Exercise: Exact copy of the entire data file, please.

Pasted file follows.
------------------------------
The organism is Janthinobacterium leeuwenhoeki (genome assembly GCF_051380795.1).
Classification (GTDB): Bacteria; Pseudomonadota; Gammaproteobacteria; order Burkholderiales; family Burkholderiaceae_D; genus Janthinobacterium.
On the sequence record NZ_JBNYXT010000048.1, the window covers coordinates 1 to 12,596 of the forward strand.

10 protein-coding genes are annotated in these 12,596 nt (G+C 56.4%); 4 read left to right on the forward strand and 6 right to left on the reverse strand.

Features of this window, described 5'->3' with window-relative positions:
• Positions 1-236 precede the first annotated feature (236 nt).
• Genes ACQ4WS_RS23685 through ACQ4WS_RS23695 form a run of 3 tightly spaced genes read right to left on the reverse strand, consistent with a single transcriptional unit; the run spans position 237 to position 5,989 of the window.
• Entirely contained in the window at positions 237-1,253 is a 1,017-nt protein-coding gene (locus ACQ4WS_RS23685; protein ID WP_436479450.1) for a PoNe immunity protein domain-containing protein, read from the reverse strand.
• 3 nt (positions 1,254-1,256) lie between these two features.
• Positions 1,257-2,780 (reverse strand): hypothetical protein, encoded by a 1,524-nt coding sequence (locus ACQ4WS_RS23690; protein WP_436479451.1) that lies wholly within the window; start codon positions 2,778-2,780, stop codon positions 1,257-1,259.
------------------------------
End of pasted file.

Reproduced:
The organism is Janthinobacterium leeuwenhoeki (genome assembly GCF_051380795.1).
Classification (GTDB): Bacteria; Pseudomonadota; Gammaproteobacteria; order Burkholderiales; family Burkholderiaceae_D; genus Janthinobacterium.
On the sequence record NZ_JBNYXT010000048.1, the window covers coordinates 1 to 12,596 of the forward strand.

10 protein-coding genes are annotated in these 12,596 nt (G+C 56.4%); 4 read left to right on the forward strand and 6 right to left on the reverse strand.

Features of this window, described 5'->3' with window-relative positions:
• Positions 1-236 precede the first annotated feature (236 nt).
• Genes ACQ4WS_RS23685 through ACQ4WS_RS23695 form a run of 3 tightly spaced genes read right to left on the reverse strand, consistent with a single transcriptional unit; the run spans position 237 to position 5,989 of the window.
• Entirely contained in the window at positions 237-1,253 is a 1,017-nt protein-coding gene (locus ACQ4WS_RS23685; protein ID WP_436479450.1) for a PoNe immunity protein domain-containing protein, read from the reverse strand.
• 3 nt (positions 1,254-1,256) lie between these two features.
• Positions 1,257-2,780 (reverse strand): hypothetical protein, encoded by a 1,524-nt coding sequence (locus ACQ4WS_RS23690; protein WP_436479451.1) that lies wholly within the window; start codon positions 2,778-2,780, stop codon positions 1,257-1,259.